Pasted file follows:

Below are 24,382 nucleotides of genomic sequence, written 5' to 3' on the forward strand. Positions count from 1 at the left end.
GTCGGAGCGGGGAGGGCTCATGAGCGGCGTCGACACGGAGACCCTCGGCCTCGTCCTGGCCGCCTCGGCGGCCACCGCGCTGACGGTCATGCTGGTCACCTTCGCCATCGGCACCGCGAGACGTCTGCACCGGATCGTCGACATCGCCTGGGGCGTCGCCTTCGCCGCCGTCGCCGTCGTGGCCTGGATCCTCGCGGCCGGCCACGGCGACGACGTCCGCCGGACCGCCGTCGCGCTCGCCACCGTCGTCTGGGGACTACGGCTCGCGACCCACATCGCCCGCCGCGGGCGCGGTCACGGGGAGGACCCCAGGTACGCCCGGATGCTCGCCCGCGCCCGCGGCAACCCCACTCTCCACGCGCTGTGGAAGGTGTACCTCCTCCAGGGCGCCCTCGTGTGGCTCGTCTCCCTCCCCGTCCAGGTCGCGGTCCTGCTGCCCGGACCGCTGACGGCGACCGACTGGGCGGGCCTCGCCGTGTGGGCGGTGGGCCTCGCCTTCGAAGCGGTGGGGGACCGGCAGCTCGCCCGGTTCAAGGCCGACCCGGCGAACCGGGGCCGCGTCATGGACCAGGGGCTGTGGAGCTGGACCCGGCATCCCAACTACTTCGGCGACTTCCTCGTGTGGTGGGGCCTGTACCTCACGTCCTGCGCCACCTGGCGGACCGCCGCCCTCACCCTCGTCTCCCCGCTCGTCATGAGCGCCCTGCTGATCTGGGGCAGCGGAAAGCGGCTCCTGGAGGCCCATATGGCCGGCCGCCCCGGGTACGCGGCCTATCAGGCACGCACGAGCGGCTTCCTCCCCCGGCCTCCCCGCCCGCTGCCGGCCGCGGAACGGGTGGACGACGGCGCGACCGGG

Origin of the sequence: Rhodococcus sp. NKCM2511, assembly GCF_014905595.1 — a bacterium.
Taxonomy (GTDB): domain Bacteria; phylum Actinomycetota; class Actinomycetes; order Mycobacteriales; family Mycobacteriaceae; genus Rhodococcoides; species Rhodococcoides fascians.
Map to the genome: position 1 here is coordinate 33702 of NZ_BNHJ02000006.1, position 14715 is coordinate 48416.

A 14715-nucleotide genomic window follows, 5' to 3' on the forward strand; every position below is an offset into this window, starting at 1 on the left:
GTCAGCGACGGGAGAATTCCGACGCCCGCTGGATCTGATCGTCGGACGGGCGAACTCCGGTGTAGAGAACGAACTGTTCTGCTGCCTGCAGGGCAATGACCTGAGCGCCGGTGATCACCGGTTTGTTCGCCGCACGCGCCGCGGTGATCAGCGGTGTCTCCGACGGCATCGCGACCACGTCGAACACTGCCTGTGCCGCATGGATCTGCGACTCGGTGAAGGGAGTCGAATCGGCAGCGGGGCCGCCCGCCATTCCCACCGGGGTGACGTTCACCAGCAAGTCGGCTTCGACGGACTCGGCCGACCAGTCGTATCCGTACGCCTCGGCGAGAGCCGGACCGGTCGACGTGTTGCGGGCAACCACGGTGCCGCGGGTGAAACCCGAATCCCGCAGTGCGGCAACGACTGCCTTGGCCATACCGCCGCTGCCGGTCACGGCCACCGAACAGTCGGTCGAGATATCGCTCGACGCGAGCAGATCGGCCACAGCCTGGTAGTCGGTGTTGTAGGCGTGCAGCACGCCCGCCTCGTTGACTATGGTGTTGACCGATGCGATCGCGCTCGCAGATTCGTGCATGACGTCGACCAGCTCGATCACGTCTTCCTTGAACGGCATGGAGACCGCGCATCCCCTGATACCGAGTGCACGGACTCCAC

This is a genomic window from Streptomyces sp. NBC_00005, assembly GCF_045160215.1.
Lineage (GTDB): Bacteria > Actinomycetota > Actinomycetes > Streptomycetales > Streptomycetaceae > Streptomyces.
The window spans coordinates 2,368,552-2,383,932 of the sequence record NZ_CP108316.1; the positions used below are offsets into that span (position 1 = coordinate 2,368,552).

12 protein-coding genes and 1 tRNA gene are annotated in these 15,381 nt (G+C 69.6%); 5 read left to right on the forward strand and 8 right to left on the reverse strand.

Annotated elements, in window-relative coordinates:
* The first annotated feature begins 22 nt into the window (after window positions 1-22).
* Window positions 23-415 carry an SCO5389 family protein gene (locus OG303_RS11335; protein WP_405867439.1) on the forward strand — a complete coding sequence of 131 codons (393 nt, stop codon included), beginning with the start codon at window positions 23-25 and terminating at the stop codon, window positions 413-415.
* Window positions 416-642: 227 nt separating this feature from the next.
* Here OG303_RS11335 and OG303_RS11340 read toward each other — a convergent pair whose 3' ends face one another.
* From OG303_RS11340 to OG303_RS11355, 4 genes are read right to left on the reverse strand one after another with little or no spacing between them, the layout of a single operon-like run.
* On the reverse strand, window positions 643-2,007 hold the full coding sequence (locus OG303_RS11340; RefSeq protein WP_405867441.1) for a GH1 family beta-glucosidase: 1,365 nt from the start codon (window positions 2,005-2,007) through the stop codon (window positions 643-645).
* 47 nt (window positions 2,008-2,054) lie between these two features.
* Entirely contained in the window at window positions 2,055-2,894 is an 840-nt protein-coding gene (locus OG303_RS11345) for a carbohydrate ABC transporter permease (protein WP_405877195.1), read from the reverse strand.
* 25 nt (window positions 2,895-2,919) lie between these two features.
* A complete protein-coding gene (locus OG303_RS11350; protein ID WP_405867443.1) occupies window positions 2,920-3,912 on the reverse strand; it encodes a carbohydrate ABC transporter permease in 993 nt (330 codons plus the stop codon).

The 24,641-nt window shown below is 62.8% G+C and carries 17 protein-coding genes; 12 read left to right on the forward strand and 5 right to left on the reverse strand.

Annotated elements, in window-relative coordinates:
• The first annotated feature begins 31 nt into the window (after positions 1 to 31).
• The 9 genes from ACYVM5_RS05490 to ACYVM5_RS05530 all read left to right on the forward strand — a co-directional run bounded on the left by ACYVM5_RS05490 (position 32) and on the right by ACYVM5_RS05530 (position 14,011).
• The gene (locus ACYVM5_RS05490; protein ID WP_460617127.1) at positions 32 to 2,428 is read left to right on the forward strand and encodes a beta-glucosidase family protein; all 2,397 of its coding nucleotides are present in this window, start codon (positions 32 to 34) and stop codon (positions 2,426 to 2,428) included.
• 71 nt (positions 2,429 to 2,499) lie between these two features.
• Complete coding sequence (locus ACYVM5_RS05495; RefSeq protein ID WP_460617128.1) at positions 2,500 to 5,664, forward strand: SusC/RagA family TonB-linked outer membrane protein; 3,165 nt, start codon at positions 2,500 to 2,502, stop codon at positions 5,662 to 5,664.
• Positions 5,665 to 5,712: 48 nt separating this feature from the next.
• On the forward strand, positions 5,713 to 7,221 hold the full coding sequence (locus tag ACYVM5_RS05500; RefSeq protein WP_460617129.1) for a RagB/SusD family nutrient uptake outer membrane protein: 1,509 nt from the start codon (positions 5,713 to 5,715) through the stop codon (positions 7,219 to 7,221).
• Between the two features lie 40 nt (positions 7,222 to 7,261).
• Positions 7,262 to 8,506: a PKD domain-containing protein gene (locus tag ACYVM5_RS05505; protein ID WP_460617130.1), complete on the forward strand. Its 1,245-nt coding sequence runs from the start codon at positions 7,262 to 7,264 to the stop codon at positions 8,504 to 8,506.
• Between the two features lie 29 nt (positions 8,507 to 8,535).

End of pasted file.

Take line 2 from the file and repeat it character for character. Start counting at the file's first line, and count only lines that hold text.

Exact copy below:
GTCGGAGCGGGGAGGGCTCATGAGCGGCGTCGACACGGAGACCCTCGGCCTCGTCCTGGCCGCCTCGGCGGCCACCGCGCTGACGGTCATGCTGGTCACCTTCGCCATCGGCACCGCGAGACGTCTGCACCGGATCGTCGACATCGCCTGGGGCGTCGCCTTCGCCGCCGTCGCCGTCGTGGCCTGGATCCTCGCGGCCGGCCACGGCGACGACGTCCGCCGGACCGCCGTCGCGCTCGCCACCGTCGTCTGGGGACTACGGCTCGCGACCCACATCGCCCGCCGCGGGCGCGGTCACGGGGAGGACCCCAGGTACGCCCGGATGCTCGCCCGCGCCCGCGGCAACCCCACTCTCCACGCGCTGTGGAAGGTGTACCTCCTCCAGGGCGCCCTCGTGTGGCTCGTCTCCCTCCCCGTCCAGGTCGCGGTCCTGCTGCCCGGACCGCTGACGGCGACCGACTGGGCGGGCCTCGCCGTGTGGGCGGTGGGCCTCGCCTTCGAAGCGGTGGGGGACCGGCAGCTCGCCCGGTTCAAGGCCGACCCGGCGAACCGGGGCCGCGTCATGGACCAGGGGCTGTGGAGCTGGACCCGGCATCCCAACTACTTCGGCGACTTCCTCGTGTGGTGGGGCCTGTACCTCACGTCCTGCGCCACCTGGCGGACCGCCGCCCTCACCCTCGTCTCCCCGCTCGTCATGAGCGCCCTGCTGATCTGGGGCAGCGGAAAGCGGCTCCTGGAGGCCCATATGGCCGGCCGCCCCGGGTACGCGGCCTATCAGGCACGCACGAGCGGCTTCCTCCCCCGGCCTCCCCGCCCGCTGCCGGCCGCGGAACGGGTGGACGACGGCGCGACCGGG